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Encounter EEs/EHEs ,The Other
Record Type: Review   ID: 214

Discoveries of the Other:Alterity in the Work of Leonard Cohen, Huber Aquin, Michael Ondaatje, & Nicole Brossard

Siemerling, Winfried

 This complex, dense, intricate study of literary works by four Canadian authors is quite instructive in regard to exceptional human experience, although it does not deal directly with an EHE. It is about two ways of responding to the other, where the "other" is another person. An exceptional experience is a profound confrontation with the possible reality of an "other," another reality altogether from the one we were taught. We can respond to an exceptional experience in one of two ways: we can try to fit it into the status quo by explaining it away, or we can open ourselves to it and explore it until it changes us by expanding our limits of what to us is the status quo. Only by meeting and learning from the "other" can we grow beyond our self-limits. In EHE terms, an EHE loosens our identification with the ego-self and enhances our awareness of the self that is all things—or the All-Self. We not only go out to embrace what had been unthinkable but we leave behind what had been taken for granted. Siemerling, in his examination of the postcolonial texts of the four authors, describes two approaches to the Other. In one the other is absorbed in a manner in which the observer is unchanged—a kind of "more of the same" approach. In the other approach qualities of this other are unlike what one has previously identified with. By "taking in" these qualities, one’s self is also changed. It can indeed be frightening to have to change in order to authentically respond to an other. This is why meaningful literary criticism such as Siemerling engages in here can serve as a bridge. You can get an idea and some feel for how this second, more productive way of meeting with the Other can occur. this can prepare you for the next opportunity to meet an other comes along. (In the EHE sense, the Other need not be a person—it could be an animal, plant, rock, or a being that we have been taught is not real, such as a miraculous vision, on an alien encounter, or an apparition. Siemerling uses two terms for the two ways of response to an Other. Thetic is the approach that Western culture, at least, has primarily adopted: understanding the unknown by means of the known. The other form, which is emphasized in this book, he calls heterology, in which in discovering that about another that is other than oneself, this very discovery makes it difficult or impossible to return to one’s former identity. Rather, one must forge a new one that in turn will be altered again by its discoveries of new others.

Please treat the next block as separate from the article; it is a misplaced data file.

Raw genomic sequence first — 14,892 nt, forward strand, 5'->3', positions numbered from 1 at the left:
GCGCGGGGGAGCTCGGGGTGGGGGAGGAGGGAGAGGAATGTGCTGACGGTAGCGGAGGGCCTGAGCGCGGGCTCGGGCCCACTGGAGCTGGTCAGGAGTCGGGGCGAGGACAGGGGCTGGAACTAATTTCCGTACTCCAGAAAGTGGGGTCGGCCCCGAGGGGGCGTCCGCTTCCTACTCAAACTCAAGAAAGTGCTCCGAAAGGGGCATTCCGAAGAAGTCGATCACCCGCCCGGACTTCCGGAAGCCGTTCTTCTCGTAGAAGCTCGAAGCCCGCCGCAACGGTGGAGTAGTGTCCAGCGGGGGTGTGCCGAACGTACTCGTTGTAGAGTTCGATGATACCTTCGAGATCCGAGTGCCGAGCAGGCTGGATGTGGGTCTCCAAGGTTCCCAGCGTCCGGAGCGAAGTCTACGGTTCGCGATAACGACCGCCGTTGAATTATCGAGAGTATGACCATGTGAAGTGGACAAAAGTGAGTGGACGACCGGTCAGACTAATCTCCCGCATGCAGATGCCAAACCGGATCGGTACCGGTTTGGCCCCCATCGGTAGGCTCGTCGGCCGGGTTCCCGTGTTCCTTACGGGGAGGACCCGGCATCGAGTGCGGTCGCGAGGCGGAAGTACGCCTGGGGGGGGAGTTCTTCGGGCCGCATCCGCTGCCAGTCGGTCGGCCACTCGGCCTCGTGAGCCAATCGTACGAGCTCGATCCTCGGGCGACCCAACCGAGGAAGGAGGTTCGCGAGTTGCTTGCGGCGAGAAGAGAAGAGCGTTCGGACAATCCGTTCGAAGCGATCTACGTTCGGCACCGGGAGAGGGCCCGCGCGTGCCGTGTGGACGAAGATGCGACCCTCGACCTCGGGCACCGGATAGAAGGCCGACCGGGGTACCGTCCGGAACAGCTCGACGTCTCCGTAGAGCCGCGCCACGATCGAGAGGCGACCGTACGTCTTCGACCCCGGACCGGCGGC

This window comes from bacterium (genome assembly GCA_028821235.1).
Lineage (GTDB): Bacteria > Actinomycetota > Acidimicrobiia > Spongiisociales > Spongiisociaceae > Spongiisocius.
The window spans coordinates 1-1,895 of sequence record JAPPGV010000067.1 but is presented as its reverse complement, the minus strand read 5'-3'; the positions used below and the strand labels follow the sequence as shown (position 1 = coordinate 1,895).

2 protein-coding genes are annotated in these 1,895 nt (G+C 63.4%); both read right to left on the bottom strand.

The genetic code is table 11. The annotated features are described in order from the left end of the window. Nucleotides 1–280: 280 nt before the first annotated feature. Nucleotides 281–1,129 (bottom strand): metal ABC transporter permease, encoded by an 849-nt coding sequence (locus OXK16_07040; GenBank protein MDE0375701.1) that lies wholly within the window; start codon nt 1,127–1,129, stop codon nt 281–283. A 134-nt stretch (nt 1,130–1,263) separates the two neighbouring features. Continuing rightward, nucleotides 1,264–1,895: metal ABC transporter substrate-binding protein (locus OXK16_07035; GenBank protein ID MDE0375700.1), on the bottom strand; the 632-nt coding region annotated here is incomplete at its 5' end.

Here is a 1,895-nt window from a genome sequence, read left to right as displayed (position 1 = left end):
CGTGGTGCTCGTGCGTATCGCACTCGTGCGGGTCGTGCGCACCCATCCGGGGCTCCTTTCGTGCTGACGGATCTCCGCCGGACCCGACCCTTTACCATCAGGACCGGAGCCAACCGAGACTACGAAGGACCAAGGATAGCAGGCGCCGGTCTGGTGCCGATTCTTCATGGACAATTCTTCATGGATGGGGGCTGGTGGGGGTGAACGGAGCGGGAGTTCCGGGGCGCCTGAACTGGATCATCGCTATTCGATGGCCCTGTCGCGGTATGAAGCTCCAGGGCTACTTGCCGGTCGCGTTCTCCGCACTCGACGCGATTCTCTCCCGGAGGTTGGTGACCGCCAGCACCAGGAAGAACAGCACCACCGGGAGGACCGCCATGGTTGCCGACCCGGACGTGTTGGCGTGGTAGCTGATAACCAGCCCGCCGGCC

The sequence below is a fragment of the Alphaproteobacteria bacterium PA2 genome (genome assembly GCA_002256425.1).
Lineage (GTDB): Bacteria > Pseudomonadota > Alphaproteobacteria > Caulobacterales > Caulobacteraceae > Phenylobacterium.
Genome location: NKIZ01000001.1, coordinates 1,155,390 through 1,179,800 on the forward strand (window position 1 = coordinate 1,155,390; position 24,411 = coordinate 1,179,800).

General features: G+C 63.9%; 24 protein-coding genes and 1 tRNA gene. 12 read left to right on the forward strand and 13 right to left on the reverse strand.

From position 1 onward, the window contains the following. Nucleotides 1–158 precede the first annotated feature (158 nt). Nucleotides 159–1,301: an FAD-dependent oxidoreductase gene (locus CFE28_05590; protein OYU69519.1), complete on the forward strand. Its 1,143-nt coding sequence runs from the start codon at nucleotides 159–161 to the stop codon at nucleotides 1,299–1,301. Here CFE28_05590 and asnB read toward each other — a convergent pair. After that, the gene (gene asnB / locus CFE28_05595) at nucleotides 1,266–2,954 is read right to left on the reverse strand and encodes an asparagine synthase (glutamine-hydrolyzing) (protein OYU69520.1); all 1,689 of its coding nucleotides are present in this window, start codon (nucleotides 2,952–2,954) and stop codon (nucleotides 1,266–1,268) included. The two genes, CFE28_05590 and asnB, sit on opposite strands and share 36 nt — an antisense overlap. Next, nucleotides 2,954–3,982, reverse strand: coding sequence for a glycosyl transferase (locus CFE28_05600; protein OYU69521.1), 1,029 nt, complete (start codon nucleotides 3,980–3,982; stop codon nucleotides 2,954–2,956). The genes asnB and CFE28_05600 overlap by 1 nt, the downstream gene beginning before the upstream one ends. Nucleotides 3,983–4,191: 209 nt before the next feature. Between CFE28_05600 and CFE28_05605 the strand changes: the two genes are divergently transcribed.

Publisher Information:Toronto: University of Toronto Press, 1994. Bibl: 233-244; Ind: 245-255; Name Ind: 256-259
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